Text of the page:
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14 Rise, glitter, break ; yet, Bubble, tell me why? -To show the course of all beneath the sky,
15 Stay, Meteor, stay thy falling fire ! -No, thus shall all the host of heaven expire.
16 Ocean, what law thy chainless waves confined ? —That which in Reason's limits holds thy mind.
17 Time, whither dost thou flee? I travel to Eternity.
Eternity, what art thou,-say?
20 O Life, what is thy breath ? -A vapour lost in death.
21 O Death, how ends thy strife ?
-In everlasting life.
O Grave, where is thy victory?
124. RÂMA AND SÎTÂ.
Dasharatha, king of Ayodhyâ, had by his wife Kausalyâ, a son named Râma; by his wife Kaikeyî, a son named Bharata ; by his wife Sumitrâ, two sons named Lakshamana and Shatrughna.
The four brothers grew up together at Ayodhyâ, but while they were yet striplings, the sage Vishwamitra sought the aid of Râma to protect him from the Râkshasas. The father, though very unwilling, was constrained to consent to the sage's request. Râma and Lakshamana then went to the hermitage of Vishwamitra and there Râma killed the demon Tâdikâ. Vishwâmitra supplied Râma with celestial arms and exercised a considerable influence over his actions. Vishwamitra, afterwards, took Rama and his brothers to Mithila to the court of Janaka. This king had a lovely daughter, named Sîtâ, whom he offered in marriage to any one who could bend the wonderful bow which had once belonged to Shiva. Râma not only bent the bow but broke it, and thus won the hand of the princess, who became a most virtuous and devoted wife.
Preparations were made at Ayodhyâ for the inauguration of Râma, as successor to the throne. Kaikeyi, the second wife of Dasharatha, and mother of Bharata, was her husband's favourite. She was kind to Râma. in childhood and youth, but she had a spiteful female slave, who worked upon the maternal affection of her mistress until she aroused strong feeling of jea
lousy against Râma. Kaikeyî had a quarrel and a long struggle with her husband, but he at length consented to install Bharat, and to send Râma into exile for fourteen years. Râma departed with his wife Sîtâ, and his ever devoted brother Lakshamana, and travelling southwards, he took up his abode at Chitrakůta, in Dandakâ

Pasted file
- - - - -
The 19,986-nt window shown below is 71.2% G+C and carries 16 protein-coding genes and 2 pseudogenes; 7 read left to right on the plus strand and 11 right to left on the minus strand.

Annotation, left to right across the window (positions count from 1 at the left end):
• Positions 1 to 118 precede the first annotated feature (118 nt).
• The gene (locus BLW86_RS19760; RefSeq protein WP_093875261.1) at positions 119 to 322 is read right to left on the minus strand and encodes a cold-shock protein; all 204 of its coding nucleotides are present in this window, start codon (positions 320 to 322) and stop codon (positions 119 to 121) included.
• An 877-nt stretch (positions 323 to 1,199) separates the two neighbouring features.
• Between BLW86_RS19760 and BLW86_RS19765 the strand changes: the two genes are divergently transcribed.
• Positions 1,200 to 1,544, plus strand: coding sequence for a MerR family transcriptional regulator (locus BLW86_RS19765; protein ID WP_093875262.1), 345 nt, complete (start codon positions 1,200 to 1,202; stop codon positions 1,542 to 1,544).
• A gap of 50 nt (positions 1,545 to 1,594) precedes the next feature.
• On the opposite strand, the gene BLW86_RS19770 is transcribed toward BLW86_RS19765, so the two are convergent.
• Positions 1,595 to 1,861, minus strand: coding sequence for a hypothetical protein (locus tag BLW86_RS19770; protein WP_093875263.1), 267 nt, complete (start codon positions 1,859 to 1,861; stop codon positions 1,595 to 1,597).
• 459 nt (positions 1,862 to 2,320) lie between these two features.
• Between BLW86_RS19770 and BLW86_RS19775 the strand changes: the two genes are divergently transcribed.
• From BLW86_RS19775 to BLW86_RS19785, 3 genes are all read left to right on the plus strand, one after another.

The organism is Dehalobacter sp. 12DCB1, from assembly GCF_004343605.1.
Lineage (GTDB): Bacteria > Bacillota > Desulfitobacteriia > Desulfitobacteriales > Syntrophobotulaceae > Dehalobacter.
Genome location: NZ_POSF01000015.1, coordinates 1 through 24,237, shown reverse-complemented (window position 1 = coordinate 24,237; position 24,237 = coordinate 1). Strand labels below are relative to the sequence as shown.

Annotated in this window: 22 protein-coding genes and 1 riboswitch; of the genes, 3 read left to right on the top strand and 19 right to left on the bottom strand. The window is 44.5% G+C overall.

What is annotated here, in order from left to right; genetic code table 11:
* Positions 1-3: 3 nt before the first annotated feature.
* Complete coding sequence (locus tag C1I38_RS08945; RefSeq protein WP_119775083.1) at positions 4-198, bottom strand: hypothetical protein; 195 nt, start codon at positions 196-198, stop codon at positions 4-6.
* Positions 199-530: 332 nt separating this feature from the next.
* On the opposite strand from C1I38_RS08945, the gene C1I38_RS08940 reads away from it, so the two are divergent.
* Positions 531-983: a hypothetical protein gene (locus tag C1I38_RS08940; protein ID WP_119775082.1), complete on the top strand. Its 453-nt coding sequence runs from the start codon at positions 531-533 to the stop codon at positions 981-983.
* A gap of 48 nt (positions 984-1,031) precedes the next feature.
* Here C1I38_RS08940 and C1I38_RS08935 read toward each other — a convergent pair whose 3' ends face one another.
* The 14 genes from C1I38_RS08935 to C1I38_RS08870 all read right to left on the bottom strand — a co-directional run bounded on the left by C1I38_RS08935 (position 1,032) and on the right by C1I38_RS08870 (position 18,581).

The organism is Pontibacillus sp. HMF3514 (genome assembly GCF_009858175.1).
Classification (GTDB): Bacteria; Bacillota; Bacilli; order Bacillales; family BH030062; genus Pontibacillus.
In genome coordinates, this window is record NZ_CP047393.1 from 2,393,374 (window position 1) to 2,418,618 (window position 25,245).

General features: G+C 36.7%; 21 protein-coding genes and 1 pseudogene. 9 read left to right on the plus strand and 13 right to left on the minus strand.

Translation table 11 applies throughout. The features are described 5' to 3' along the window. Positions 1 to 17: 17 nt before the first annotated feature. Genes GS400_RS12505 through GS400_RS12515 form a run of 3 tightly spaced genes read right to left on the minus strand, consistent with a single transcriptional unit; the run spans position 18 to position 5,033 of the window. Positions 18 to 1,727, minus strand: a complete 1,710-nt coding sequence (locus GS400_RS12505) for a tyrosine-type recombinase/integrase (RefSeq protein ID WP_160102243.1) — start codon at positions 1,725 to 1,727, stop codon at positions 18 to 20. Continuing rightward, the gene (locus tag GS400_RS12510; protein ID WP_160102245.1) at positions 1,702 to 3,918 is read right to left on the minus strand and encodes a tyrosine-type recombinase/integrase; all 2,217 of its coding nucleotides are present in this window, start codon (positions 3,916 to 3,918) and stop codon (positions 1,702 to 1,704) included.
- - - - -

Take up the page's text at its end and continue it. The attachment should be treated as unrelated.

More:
, forest between the Yamunâ and the Godâvarf. Soon after the departure of Râma, his father Dasharatha died, and Bharata was called upon to ascend the throne. He declined and set out for the forest with an army to bring Râma back. When the brothers met there was a long generous contention. Râma refused to return unntil the term of his father's sentence was completed, and Bharata declined to ascend the throne. At length it was arranged that Bharata should return and act as his brother's vicegerent. As a sign of Râma's supremacy,
Bharata carried back with him a pair of Râma's shoes, and these were always brought out ceremoniously when business had to be transacted. Râma passed ten years of his banishment moving from one hermitage to another, and went at length to the hermitage of the sage Agastya. This holy man recommended Râma to take up his abode at Panchavatî on the river Godâvarî, and the party accordingly proceeded hither. This district was infested with Rakshasas. Here Râvana, king of Lankâ, came, and, in the absence of Râma and Lakshamana, assuming the form of a religious mendicant, . by' force carried off Sîtâ to Lankâ, but after a variety of adventures and incidents, and many fiercely contested battles, Lankâ was taken, Ravana was killed, and Sitâ rescued.*
* From Dowson's Dictionary of Hindu Mythology, religion, &c.
DIALOGUE BETWEEN RÂMA'S MOTHER,
RÂMA, LAKSHAMANA, AND SÎTÂ. Then Râma and Sitâ and Lakshamana turned to Kausalya to take their leave of her; and Kausalyâ said to Râma:-“Sîtâ is unprotected, and Lakshamana is a mere boy: do you take care of them in the wilderness, and above all take care of yourself, and never forget me, who am your unfortunate mother." Here she was choked with grief and could speak no more; and Râma said to her :-.“ Lakshamana is my right hand, and Sitâ is my shadow : so you need have no fears on their account: for myself fear nothing, but engage yourself wholly in consoling my father Dasharatha : By your favour I hope to be successful at last, and to absolve my father from his promise, and return again to the Raj.” Kausalya
Râj then said to Lakshamana :-"I rejoice to see your attachment to Râma ; you should mutually protect each other, and Sîtâ should be the object of your common Consider Râma as your father, and Sîtâ as your mother, and serve them as you have served us." Kausalyâ then embraced Sîtâ and kissed her and said :-" The nature of women who have been constantly honoured by their beloved husbands, is to neglect their lords in time of trouble ; but in the heart of a virtuous woman her husband is esteemed sacred, and regarded as the pure fountain of happiness : Thus though my son Râma is exiled to the jungle, he is not contemptible in your sight, but is regarded as your deity, in poverty the same as in wealth.” Then Sîtâ, with joined hands, replied thus to the mother of her husband :-“ excellent one,
O I will do all you have commanded; for I am acquainted with the duty of a woman towards her lord, and could
no more depart from virtue, than light could depart from the moon : The lute yields no music, if it be divested of its strings; the chariot moves not without wheels; and a woman bereft of her husband has no pleasure though she have a hundred children ; scanty is the joy derived from a father, a brother, or a son ; but who does not honour a husband, as the source of happiness without bounds ; to the wife a husband is even
• Speeches at the time of going into exile— from Wheeler's History of India.